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Tribeca 2013: Martin Scorsese's 'King of Comedy' Tapped as Closing-Night Film

The King of Comedy Poster - P 2013
"The King of Comedy"

The festival, which sometimes opts for a big studio tentpole in the slot as it did last year with "The Avengers," takes a page from the past with a restored version of the Robert De Niro starrer.

The Tribeca Film Festival has tapped a restored version of Martin Scorsese’s The King of Comedy as its closing-night film.

The festival, now in its 12th year, sometimes opts for a studio tentpole in the slot as it did last year with The Avengers. But festival co-founder Jane Rosenthal said this film, which will screen April 27 at Tribeca BMCC PAC, “seems more relevant today than it was 30 years ago,” when it released.

PHOTOS: Martin Scorsese On Set

The King of Comedy, which was written by Paul D. Zimmerman, stars festival co-founder Robert De Niro, Jerry Lewis, Diahnne Abbott and Sandra Bernhard. Arnon Milchan produced the film, which is recognized for its groundbreaking foresight into the reality TV culture and the lack of distinction between renown and notoriety.

The Film Foundation, Regency Enterprises and 20th Century Fox joined forced to spearhead the restoration. The film is being restored digitally in 4K from the original camera negatives at Sony Colorworks. John Polito at Audio Mechanics is digitally restoring the soundtrack.

“Twelve years ago when we announced the first festival, it was Marty’s idea for us to feature restored and rediscovered films,” Rosenthal said. “The King of Comedy was so ahead of its time. … We are so grateful to Jim Gianopulos and Regency for helping to restore such an iconic film and ensuring it remains a part of our cultural heritage.”

The film, which shines a light on the darker side of comedy, kicks off when talk show host Jerry Langford (Lewis) is kidnapped by stand-up comedian Rupert Pupkin (De Niro) and his sidekick (Bernhard). Langford is forced to give Pupkin a shot at the big time by allowing the struggling comic to perform his routine on Langford’s show.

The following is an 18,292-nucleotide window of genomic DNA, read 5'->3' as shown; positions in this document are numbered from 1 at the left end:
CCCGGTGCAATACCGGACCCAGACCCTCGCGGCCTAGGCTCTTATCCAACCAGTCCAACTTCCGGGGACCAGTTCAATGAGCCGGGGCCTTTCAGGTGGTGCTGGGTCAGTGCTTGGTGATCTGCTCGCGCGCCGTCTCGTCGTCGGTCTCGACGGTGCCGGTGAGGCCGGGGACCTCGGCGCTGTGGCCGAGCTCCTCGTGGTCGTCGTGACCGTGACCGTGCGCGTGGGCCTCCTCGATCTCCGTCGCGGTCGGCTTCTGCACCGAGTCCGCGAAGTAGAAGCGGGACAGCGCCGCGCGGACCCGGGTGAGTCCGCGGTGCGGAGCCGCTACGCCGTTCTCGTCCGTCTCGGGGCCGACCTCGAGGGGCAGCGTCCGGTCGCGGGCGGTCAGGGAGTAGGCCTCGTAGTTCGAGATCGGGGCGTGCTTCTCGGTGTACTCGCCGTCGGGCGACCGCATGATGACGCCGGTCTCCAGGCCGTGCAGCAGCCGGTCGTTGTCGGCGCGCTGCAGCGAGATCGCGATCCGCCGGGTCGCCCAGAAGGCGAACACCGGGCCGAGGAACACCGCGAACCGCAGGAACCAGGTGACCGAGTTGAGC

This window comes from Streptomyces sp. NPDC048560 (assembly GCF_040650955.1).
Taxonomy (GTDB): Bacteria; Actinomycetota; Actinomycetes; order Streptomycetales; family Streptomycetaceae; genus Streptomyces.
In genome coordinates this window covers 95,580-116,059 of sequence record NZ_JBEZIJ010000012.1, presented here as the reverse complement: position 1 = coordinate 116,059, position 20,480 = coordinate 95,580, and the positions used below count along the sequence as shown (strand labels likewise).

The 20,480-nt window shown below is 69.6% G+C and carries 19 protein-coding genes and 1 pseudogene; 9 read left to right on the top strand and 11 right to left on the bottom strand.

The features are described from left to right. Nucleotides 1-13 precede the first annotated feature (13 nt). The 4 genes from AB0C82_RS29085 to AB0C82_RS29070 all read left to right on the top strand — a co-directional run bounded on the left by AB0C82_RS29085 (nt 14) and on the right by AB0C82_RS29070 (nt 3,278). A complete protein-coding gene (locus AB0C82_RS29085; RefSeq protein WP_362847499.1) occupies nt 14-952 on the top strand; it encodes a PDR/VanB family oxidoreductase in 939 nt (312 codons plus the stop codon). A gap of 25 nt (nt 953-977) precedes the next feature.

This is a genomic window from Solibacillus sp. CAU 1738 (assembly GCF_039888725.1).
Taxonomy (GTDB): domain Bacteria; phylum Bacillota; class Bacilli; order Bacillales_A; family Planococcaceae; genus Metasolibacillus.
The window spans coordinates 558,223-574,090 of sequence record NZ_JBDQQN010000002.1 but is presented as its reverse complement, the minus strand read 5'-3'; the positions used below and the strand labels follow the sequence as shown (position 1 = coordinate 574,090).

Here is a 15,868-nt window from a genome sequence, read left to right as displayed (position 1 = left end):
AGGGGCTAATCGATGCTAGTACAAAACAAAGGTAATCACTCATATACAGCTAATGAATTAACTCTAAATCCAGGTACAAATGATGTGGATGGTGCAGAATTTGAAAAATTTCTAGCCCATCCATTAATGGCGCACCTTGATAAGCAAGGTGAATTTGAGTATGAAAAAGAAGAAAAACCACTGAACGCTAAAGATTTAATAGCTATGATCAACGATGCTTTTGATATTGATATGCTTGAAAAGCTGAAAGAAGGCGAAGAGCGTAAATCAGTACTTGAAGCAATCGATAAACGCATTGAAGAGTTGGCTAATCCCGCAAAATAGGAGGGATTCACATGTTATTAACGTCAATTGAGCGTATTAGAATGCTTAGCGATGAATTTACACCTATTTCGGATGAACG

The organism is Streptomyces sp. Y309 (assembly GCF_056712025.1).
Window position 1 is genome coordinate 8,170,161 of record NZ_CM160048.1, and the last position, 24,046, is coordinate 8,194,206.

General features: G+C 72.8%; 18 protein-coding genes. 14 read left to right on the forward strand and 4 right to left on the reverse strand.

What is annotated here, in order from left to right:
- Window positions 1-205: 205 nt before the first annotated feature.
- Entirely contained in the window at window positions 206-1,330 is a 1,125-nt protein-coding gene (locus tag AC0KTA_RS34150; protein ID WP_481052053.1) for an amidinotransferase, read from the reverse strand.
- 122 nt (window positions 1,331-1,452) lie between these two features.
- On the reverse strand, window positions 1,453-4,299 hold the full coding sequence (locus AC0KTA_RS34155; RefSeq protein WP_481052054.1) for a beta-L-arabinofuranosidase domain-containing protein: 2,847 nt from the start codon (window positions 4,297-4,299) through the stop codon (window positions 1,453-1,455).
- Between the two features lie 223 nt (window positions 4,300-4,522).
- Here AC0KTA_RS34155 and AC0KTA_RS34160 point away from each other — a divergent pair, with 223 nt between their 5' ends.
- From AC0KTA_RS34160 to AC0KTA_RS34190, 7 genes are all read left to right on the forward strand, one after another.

PHOTOS: Martin Scorsese: Into the Past

“The fact that it’s been restored (after so many years) is even all the better, and I can't wait to see it on our closing night,” said De Niro.

Added Scorsese: “I’ve always been partial to comedians -- the irreverence, the absurdity, the hostility, all the feelings under the surface -- and to the old world of late-night variety shows hosted by Steve Allen and Jack Paar and, of course, Johnny Carson, to the familiarity and the camaraderie between the guests. You had the feeling that they were there with you, in your living room. Robert De Niro and I were both drawn to Paul Zimmerman’s script for The King of Comedy, which really captured the show business atmosphere and the desperate attachments that some of the people on the other side of the screen could form, the ones that in certain cases turned dangerous.

“Making the picture was quite an experience. We had Sandra Bernhard in her debut. We had New York in summer. We had the beautiful Diahnne Abbott. We had all those wonderful guest stars like Tony Randall and Victor Borge and Ed Herlihy and Dr. Joyce Brothers, and the people who were really in the business, like Freddie de Cordova and Ed Scherick. We had my mother and my father and my daughter Cathy. We even had The Clash in a couple of shots in the role of ‘street trash.’ And, we had a living legend, the great Jerry Lewis.”

The festival will take place April 17-28.

E-mail: Tatiana.Siegel@THR.com, Twitter: @TatianaSiegel27